The Convent of Mercy Secondary School is situated within the Sisters of Mercy's complex attached to St. Colman's Church, which also includes a convent, primary school, graveyard and grotto. Coláiste De La Salle was opened in 1933 and originally located in the town hall, until a permanent building was completed three years later. By the late 1970s the school was experiencing severe capacity issues and a re-structure and extension of the school was undertaken in 1982. Since its opening the ratio of pupils has remained relatively stable with 40% coming from the town and the rest from surrounding parishes. A new building was built in 2008 for St Colman's Boys National School after years of planning applications and appeals.
- Eibhlín Dubh Ní Chonaill (c. 1743–c. 1800) - composer of Caoineadh Airt Uí Laoghaire and wife of Art Ó Laoghaire.
- Art Ó Laoghaire (1746– 1773) - native nobleman who was a captain in the Hungarian Hussars. He was declared an outlaw under the Penal Laws for refusing to sell his horse for a paltry sum and was thereafter shot while riding.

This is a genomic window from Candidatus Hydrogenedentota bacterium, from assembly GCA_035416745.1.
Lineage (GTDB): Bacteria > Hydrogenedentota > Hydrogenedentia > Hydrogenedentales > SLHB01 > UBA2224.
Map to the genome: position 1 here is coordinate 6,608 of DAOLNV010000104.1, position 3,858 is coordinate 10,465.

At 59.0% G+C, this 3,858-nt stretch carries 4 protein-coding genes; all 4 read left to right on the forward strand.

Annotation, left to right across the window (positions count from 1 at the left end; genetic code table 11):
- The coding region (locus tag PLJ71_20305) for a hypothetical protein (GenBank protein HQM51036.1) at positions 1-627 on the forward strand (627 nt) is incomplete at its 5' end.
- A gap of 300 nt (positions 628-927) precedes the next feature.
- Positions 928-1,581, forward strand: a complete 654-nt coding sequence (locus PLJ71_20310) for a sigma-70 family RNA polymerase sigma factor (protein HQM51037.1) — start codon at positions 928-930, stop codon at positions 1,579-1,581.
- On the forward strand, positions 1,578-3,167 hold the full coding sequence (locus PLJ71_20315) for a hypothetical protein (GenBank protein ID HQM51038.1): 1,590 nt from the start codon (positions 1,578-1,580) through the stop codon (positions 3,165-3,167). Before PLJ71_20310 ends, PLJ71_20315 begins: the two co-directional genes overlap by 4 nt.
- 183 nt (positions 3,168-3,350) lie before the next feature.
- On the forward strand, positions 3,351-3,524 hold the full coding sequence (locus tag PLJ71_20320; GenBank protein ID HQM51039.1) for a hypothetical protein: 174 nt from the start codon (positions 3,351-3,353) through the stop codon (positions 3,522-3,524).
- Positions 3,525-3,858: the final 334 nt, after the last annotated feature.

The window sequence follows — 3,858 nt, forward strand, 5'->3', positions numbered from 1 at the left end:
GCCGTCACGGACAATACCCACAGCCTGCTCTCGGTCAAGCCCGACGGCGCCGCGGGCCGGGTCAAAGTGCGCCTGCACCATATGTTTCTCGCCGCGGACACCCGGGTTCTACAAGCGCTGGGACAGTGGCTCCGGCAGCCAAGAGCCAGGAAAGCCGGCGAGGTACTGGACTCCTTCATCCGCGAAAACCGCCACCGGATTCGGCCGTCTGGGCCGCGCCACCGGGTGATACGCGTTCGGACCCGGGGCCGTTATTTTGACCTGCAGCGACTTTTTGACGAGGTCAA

- Peadar Ua Laoghaire - (1839–1920) - Irish-language author born in the nearby parish of Clondrohid, regarded as one of the founders of modern Irish literature.
- Olivia Charlotte Guinness, Baroness Ardilaun - (1850–1925) - the richest woman of her time in Ireland and Britain who had been born in Macroom Castle; after the Kilmichael Ambush she successfully pleaded with the British not to burn Macroom in retaliation.
- T. C. Murray - (1873–1959) - Playwright born on New Street, Macroom; some of his works were performed on Broadway.
- Briege Corkery - winner of six All Ireland Senior Camogie medals between 2005-15
- Rena Buckley - the GAA's most decorated player in history, with 18 All-Ireland Medals.
- Michael O'Leary (d. 1961) - recipient of the Victoria Cross
- John A. Murphy - historian, former senator, current Emeritus Professor of History at University College Cork
- Donal Creed - late Fine Gael politician; MEP, Teachta Dála, Minister of State under Garret FitzGerald
- Michael Creed - Minister for Agriculture, Food and the Marine
- Dermot Desmond - businessman and seventh-richest person in Ireland
- Ann Kelleher - vice President at Intel
- Timothy Quill - Labour Party politician and co-operator.
- It is one of many Irish place names derived from the name of the God Crom. (How & Parsons, 393)